The Tech - Online EditionMIT's oldest and largest
newspaper & the first
newspaper published
on the web
Boston Weather: 57.0°F | Partly Cloudy and Breezy

MUSIC REVIEW

State of the Airwaves

Bush, B-Sides, and Bohemia

By Dan Katz

Staff Writer

Welcome to State of the Airwaves, your favorite part of The Tech and mine. Alas, I’m not feeling particularly witty at the moment, so let’s roll right into your upcoming concert schedule.

Hope you weren’t planning to pick up tickets in the near future for A Perfect Circle at the Avalon ... the show’s sold out. You’d better cheer yourself up by taking in a freebie at the Hatch Shell; as usual the radio stations are dueling over the territory, as WFNX presents Christian punk stars MxPx on the 17th along with Mest, and then the next week WBCN brings out Fenix TX on the 24th. Elsewhere on the 24th, the “Bush And Gore Tour” hits the Linwood Grill, a multi-artist show notable for the presence of Snake River Conspiracy, whose cover of “How Soon Is Now?” is receiving sporadic radio play. At The Drive-In show up at TT The Bears this Friday, and Tonic & Stir arrive at Axis on Tuesday the 22nd.

Napster, Napster, Napster. I’m not going to debate whether Napster is right or wrong (actually, I think I did that a few months ago) ... I feel it’s important to have an open forum to exchange music (especially live tracks and rare B-sides), but that at the same time it’s impossible to avoid trafficking of copyrighted material in said forum. But look at it this way: thanks to open-source file transfer utilities like Gnutella, Internet music has reached a point of no return. People are always going to be able to obtain whatever music they want online and there’s nothing the record companies can do to stop it. Napster is being penalized for being the most popular, which is in turn because it has the best interface. The moral of our story is that the more effort you put into making your software as efficient and user-friendly as possible, the more likely you are to be sued.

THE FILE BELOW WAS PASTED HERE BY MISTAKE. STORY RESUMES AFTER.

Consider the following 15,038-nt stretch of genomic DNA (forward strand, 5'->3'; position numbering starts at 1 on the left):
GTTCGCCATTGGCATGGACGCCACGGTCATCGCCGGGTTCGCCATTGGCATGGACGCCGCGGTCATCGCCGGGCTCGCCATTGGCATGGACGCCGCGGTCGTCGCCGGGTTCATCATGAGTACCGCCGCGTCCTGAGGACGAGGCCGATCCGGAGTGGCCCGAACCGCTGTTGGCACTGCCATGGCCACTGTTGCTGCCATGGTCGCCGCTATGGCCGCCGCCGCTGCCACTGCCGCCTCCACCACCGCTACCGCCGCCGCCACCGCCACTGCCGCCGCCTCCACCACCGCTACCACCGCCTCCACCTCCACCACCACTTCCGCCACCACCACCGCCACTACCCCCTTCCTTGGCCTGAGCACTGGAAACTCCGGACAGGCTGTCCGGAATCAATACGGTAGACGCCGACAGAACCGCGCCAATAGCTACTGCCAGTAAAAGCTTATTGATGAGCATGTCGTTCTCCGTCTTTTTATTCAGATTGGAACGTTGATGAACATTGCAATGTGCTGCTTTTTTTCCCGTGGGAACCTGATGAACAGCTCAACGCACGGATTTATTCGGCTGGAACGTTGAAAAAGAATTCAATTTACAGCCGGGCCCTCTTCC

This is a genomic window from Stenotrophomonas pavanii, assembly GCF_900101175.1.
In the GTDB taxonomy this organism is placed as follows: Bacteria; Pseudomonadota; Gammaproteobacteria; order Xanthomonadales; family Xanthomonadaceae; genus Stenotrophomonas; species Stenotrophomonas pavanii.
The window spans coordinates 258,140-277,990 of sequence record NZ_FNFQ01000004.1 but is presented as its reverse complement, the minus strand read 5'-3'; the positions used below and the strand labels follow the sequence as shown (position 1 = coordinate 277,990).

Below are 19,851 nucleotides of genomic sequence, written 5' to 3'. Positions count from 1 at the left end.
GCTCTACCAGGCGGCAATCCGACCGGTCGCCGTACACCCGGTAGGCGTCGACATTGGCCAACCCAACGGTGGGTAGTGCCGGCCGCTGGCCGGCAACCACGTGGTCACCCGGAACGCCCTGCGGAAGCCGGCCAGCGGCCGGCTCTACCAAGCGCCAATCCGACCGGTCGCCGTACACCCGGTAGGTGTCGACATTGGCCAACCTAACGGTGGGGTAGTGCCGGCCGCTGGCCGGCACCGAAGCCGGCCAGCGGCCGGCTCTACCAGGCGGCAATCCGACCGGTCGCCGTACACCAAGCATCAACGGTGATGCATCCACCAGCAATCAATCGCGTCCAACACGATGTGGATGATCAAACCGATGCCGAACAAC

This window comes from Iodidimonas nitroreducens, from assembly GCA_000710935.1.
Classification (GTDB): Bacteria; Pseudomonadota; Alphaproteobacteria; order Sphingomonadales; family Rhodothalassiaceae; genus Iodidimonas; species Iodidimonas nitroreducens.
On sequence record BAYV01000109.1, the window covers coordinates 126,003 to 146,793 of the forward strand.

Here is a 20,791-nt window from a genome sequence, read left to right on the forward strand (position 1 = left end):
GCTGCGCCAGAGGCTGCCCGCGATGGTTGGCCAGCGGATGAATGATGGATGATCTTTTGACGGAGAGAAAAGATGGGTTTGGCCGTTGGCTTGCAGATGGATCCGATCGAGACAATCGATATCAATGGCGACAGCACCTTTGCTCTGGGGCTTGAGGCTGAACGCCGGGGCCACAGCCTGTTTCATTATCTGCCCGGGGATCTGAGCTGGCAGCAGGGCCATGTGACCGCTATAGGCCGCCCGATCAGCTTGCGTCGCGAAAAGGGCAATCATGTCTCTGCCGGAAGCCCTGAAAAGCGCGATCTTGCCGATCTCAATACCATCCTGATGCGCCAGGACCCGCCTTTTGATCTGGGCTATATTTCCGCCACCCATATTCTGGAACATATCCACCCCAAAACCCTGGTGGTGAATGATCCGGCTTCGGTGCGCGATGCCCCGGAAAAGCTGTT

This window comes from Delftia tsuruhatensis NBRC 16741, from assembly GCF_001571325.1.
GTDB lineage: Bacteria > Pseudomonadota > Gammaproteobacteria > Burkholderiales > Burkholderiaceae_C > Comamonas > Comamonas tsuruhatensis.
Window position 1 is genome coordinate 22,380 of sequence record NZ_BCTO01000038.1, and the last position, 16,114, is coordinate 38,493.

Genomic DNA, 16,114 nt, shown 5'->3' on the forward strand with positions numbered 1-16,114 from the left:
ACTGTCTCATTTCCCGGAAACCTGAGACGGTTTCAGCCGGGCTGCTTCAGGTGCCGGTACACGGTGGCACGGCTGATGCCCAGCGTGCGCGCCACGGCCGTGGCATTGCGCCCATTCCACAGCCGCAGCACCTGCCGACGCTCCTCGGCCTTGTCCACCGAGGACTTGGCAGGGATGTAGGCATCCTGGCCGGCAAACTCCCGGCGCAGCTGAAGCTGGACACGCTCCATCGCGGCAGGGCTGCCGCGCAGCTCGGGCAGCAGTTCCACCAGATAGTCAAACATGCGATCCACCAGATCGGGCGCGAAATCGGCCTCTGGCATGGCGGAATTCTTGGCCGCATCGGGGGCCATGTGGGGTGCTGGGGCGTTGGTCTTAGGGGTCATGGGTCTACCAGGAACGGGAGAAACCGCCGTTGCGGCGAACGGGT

Frankly, when the Dandy Warhols put out a video for “Godless” to promote their new album, Thirteen Tales of Urban Bohemia, I was very concerned. The band’s last album produced a number of great upbeat tracks, including “Every Day Should Be A Holiday” and a song that produced one of history’s most memorable music videos, “Not If You Were The Last Junkie On Earth.” “Godless,” on the the other hand, is very moody and forgettable. Thank goodness radio has decided to instead embrace “Bohemian Like You,” a mid-tempo rocker that once again provides a satirical nudge at the idle hip. (They’ve gone from “Heroin is so passe” to “Yeah, I wait tables too, no I haven’t heard your band.”) With a good video, this song could catch on.

On the other hand, Mest’s “What The Dillio” is likely to become big primarily because the title and chorus contain the words “What The Dillio.” Also because it’s got kind of a bouncy, reggae, Sugar Ray, dude-let’s-rock-and-chill-at-the-same-time mentality. As far as I’m concerned, the music is uneven and discontinuous and the lyrics are meaningless. Worth hearing once or twice for humor value, and then worth avoiding like the plague.

Here’s a reason to look forward to September besides starting classes: Self, winners of last year’s Airwaves Album of the Year Award, have finally set a date for their upcoming album, Gizmodgery, which was composed entirely on toy instruments. The disc hits record stores September 5, adding to an excellent early fall music lineup which includes new material from the Marvelous 3, Barenaked Ladies, Placebo, and Fuel. If they all tour in Boston (the Marvies and BNL are sure to be around, and Self is trying to book a date in the area) I’ll be a happy camper throughout autumn.

And finally, a quick correction; for some reason, I referred to BT in my review last month as Brian Thiessen. His name is Brian Transeau. I haven’t a clue where I picked up that other name from.

The address is <airwaves@the-tech.mit.edu>. Send stuff to it. It’s been lonely recently. You can talk about new music, old music, the local concert scene, Napster ethics, or why Sakai is by far the coolest of the Iron Chefs. (I think it’s because his voiceover actor sounds like he’s doing a bad Jack Nicholson impression.) Til next time, hug a convention protester and keep expanding your horizons.